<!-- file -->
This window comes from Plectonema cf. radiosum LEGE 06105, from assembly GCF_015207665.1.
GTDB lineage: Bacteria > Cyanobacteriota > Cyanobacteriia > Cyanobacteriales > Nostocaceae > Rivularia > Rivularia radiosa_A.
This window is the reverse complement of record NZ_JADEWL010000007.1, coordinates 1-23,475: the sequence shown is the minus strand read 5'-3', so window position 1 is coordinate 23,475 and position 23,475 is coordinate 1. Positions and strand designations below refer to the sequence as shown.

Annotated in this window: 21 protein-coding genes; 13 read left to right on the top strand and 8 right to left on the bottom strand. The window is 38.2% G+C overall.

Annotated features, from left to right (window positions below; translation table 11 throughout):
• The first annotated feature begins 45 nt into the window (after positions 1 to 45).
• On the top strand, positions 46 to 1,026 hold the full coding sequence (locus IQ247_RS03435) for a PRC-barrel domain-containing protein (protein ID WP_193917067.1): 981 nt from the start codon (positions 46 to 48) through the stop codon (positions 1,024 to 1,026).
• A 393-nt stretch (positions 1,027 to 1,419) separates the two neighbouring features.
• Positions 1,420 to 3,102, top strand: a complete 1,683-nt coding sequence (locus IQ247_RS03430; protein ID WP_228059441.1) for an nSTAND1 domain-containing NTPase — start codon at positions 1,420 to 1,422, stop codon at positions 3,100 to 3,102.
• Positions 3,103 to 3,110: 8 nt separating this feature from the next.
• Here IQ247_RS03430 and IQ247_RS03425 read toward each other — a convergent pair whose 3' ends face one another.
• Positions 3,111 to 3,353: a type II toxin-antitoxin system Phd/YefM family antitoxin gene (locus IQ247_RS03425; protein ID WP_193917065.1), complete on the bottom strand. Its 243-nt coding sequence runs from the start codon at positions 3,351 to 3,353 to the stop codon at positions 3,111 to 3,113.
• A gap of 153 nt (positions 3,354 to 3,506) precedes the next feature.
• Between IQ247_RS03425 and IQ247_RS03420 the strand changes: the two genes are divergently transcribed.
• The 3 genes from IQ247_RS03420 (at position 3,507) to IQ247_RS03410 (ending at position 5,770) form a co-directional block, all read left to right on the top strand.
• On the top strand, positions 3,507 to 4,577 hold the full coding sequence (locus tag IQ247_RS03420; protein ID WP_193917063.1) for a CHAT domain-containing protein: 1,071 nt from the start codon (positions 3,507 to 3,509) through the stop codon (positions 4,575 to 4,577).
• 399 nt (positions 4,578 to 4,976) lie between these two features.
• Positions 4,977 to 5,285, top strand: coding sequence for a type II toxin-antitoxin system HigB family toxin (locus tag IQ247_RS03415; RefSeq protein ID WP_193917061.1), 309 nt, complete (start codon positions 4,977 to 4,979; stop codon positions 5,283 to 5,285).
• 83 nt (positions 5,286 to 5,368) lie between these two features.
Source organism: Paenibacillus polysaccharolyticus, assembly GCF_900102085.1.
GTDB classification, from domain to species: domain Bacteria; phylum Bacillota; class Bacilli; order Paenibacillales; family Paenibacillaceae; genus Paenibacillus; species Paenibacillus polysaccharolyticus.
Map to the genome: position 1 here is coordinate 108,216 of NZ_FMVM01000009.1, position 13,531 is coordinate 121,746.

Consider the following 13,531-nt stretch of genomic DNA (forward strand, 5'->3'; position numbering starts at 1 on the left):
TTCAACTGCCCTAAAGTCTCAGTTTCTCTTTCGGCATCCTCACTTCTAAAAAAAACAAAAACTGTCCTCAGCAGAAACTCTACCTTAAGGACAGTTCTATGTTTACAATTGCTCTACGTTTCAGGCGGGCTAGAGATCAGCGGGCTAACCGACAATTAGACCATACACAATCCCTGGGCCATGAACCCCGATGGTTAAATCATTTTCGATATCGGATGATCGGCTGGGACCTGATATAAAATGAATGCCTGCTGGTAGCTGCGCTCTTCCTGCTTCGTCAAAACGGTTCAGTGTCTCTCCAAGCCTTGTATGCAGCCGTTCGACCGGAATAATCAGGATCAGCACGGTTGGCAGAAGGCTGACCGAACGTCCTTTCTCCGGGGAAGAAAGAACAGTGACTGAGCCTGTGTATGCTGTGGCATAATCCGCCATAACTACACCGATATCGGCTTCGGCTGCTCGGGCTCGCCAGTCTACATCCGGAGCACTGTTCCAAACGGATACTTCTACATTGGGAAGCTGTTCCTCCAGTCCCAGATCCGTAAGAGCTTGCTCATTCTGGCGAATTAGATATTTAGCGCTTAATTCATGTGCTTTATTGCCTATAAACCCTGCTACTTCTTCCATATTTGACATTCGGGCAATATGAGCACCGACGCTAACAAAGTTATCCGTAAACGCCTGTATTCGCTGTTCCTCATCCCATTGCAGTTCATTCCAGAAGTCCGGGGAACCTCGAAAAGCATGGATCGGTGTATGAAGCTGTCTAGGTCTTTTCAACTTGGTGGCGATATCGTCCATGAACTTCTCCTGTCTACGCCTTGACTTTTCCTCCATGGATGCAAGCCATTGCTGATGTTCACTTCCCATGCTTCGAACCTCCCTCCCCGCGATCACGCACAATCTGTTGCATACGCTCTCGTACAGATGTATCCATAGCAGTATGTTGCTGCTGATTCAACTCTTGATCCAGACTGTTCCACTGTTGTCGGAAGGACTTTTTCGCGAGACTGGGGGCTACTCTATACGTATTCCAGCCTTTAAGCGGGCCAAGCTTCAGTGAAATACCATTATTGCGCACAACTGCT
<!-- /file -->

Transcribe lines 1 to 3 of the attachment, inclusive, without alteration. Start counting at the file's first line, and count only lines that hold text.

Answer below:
This window comes from Plectonema cf. radiosum LEGE 06105, from assembly GCF_015207665.1.
GTDB lineage: Bacteria > Cyanobacteriota > Cyanobacteriia > Cyanobacteriales > Nostocaceae > Rivularia > Rivularia radiosa_A.
This window is the reverse complement of record NZ_JADEWL010000007.1, coordinates 1-23,475: the sequence shown is the minus strand read 5'-3', so window position 1 is coordinate 23,475 and position 23,475 is coordinate 1. Positions and strand designations below refer to the sequence as shown.